"The hearing will start in a couple of minutes. Do you kids need anything before we go in?" Joe asked. They each shook their heads no. Joe noted that each one looked like they wanted to be any place but where they were. Bailey clutched his statement in his hands. The bailiff opened the door and ushered them into the hearing room. Walter Alcott sat at the table on the left, a young girl right behind him.

Bennett went up to speak to the district attorney. Joe and the kids went to sit behind the DA's table on the right side. The bailiff announced the entrance of the judge. Everyone stood up with Judge Higgins entered the courtroom. He was a tall man in his early 60s with a full head of gray hair. He quickly called the room to order and asked for a plea from the defense.

"Your honor, I plead guilty," Walter Alcott said standing and looking straight at the judge. If he was aware that Bailey, Charlie and Julia were in the courtroom, he didn't let it show.

"Your honor, I would ask that Mr. Alcott be given a sentence of 18 months with five years probation, three years suspended license and involvement in an alcohol rehabilitation program," the defense lawyer standing next to Walter Alcott said.

"Is the district attorney's office in agreement?" the judge asked.

"Yes, your honor," the district attorney said.

"What's happening?" Charlie whispered to Emmett.

"They must have made an agreement, a plea agreement. The district attorney agrees to give him a lighter sentence if he agrees to plead guilty," the lawyer answered.

"But, that's not fair, it's only 18 months and we didn't even get to say anything," Bailey said in a louder voice.

The judge banged his gavel down and called for order. "If you can't restrain yourselves, I would ask that you remove yourselves from the courtroom," the judge said looking directly at the young Salingers.

"But, we were supposed to . . . " Bailey started and was cut off with more banging of the gavel.

"I'm sorry young man, but this matter is adjourned. Next case," the judge said turning the paperwork over to the bailiff. The Salingers sat there for a moment watching as Walter Alcott was led from the courtroom. Finally Joe got up and motioned for them to leave. The group walked slowly into the hall outside the courtroom.

"Man, 18 months, what kind of a sentence is that?" Charlie shouted in exasperation slamming his hand against the wall. Emmett pulled him away, trying to calm him down. Getting arrested for making a public disturbance wouldn't do anyone any good now.

"That was her, the girl," Julia said quietly.

"What do you mean?" Bailey asked.

"That girl, sitting by him. She was his daughter. It must've been hard for her," Julia responded.

"I'm sorry, her dad is going to someone country club prison for 18 months and she can visit him. My dad is gone and my mom too. I don't think I can find any pity for her right now," Bailey said in an embittered tone.

Joe moved the kids down the hallway. They were stunned. They had all prepared in their own way for this day, to face the man who had killed their parents, but now it seemed a bit anticlimactic. He had expected them to get angry or sad, but this defeat was something he didn't quite know how to deal with.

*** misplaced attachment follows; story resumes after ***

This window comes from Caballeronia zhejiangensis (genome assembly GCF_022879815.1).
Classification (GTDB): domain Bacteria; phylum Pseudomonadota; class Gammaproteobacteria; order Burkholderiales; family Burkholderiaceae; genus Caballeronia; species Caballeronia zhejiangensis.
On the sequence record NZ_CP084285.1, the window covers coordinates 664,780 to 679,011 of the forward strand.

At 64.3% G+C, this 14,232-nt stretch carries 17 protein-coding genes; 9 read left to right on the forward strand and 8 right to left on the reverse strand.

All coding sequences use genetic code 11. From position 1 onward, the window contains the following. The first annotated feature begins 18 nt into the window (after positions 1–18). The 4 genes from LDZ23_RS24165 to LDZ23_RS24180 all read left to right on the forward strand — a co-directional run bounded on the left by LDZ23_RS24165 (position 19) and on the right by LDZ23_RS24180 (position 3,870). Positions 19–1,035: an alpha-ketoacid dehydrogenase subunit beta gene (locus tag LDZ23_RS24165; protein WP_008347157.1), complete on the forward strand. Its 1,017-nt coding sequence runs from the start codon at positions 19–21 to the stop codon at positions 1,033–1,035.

Charlie walked into the house followed by his younger brother and sister. He paid the babysitter and sat down on the couch. Claudia immediately demanded to know what happened.

"What did he look like? Was he sad? Was he sorry?" she asked.

"I don't know. He looked like a man," Charlie answered rubbing his temple.

"Bailey, what did you think? Did he cry when you talked about Mom and Dad?" she asked turning to her other brother who stood by the piano.

"No. I didn't read my thing," Bailey answered.

"Why? Why didn't you read it?" she asked. Her questions kept coming like gunfire from an automatic weapon.

"Claudia, he just pled guilty and it was over. We didn't talk or anything. Could you just go somewhere please. I can't listen to all of these questions right now," Charlie said closing his eyes and leaning his head back.

Claudia slunk from the room like she had been had been hit. Bailey shot his older brother a dirty look.

"You shouldn't talk to her like that. She's just a kid. She deserves to know just like the rest of us," Bailey said in a slow, measured tone. Charlie opened his eyes and looked over at his younger brother. Bailey shrugged his shoulders and followed Claudia out into the backyard. He found the little girl sitting on the swing.

"Hey, Charlie's just under a lot of stress. He didn't mean to be so angry," Bailey said sitting down next to her. From the movement of her body, he could tell that she was crying.

"I'm just sick of it," she said trying to stifle the sobs. "I want Mom and Dad to come back."

"We all do Claudia, but it's not going to happen. We all have to pull together because if we don't they're going to separate us. Give Charlie another chance, he's just learning how to do this, we all are."

"So what happened?" she asked looking up at him, her face stained with tears.

"There was this thing called a plea agreement. In exchange for pleading guilty, he got a shorter sentence and they didn't need the victim statements," Bailey answered.

"So how long does he go to jail?"

"Eighteen months."

"That's it?" Claudia asked. "Owen will hardly know how to walk before they let him out of jail. How is that fair?"

"It isn't. None of this is fair," he said pulling her into an embrace. They held onto one another as each of them began to cry, mourning the loss of their parents, the loss of their family, and the loss of their childhoods.